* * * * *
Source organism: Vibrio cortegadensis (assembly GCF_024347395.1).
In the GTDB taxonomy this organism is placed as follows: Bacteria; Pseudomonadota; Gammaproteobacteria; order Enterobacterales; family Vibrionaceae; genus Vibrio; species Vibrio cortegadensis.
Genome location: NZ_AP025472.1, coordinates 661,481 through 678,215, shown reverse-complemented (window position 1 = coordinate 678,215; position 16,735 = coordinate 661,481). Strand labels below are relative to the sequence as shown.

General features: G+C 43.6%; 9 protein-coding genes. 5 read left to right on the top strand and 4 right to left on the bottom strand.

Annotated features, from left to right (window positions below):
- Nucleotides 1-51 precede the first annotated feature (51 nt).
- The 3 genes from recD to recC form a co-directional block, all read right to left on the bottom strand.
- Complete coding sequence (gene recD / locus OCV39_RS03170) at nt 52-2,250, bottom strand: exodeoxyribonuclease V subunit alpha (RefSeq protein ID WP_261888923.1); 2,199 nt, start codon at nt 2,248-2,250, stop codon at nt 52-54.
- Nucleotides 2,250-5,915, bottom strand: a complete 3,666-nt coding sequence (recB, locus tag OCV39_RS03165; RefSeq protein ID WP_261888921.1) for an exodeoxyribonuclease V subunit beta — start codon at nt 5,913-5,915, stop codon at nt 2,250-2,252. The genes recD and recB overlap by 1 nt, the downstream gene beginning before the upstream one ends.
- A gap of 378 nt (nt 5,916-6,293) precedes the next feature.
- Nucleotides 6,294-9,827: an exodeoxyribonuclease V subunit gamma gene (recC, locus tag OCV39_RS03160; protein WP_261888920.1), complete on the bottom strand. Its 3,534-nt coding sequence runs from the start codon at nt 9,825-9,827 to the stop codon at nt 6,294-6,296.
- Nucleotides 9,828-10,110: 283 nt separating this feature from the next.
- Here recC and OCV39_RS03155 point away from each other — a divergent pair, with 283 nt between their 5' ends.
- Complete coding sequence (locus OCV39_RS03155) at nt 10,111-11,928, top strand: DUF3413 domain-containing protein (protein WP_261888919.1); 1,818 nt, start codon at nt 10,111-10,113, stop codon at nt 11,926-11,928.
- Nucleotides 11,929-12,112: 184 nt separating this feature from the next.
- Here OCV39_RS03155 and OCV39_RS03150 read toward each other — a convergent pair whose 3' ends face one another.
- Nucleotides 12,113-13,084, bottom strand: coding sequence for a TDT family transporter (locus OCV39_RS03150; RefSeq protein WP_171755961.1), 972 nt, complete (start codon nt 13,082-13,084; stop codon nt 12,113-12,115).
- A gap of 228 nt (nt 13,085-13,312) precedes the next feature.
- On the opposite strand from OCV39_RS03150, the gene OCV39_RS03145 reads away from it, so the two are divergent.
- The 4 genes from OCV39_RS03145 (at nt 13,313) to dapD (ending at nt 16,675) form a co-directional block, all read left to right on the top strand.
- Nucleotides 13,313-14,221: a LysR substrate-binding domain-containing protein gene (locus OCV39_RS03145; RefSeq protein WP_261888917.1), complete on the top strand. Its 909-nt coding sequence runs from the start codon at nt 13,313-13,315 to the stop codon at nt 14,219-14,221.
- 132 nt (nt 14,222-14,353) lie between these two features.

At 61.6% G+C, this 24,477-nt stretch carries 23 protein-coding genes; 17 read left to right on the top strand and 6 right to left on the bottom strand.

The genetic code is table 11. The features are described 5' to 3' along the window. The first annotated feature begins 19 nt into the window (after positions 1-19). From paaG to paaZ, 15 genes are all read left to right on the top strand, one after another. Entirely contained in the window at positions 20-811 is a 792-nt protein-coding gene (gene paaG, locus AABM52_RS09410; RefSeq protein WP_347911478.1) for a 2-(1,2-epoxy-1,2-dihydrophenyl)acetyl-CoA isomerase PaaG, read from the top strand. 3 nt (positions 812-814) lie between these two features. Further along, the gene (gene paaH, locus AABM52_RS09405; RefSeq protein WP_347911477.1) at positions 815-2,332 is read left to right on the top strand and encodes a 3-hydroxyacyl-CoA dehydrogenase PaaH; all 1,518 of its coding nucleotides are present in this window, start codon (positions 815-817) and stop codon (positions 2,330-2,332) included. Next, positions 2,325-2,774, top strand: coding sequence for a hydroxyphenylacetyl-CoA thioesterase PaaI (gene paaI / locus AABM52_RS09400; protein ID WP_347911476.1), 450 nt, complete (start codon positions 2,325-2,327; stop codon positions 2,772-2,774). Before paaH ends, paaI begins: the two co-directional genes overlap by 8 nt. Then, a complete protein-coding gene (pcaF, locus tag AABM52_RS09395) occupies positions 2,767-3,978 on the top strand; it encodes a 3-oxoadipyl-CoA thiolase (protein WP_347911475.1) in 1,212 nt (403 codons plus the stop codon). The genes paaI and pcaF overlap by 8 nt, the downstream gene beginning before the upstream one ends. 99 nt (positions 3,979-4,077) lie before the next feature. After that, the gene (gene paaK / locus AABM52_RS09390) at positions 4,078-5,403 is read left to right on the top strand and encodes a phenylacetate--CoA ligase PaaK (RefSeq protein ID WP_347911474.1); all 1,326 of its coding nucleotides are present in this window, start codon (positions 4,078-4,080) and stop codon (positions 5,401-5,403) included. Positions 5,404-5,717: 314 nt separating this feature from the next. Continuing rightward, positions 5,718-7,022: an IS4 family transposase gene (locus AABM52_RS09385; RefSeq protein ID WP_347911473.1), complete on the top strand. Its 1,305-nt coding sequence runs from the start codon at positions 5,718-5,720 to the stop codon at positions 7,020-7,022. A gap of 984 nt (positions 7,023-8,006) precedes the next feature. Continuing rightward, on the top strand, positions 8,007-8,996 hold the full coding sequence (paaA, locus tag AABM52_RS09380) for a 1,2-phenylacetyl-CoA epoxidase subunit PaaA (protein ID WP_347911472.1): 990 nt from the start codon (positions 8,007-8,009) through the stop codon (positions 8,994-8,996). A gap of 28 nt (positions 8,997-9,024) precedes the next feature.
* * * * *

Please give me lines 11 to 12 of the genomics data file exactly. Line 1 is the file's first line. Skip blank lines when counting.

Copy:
- Nucleotides 6,294-9,827: an exodeoxyribonuclease V subunit gamma gene (recC, locus tag OCV39_RS03160; protein WP_261888920.1), complete on the bottom strand. Its 3,534-nt coding sequence runs from the start codon at nt 9,825-9,827 to the stop codon at nt 6,294-6,296.
- Nucleotides 9,828-10,110: 283 nt separating this feature from the next.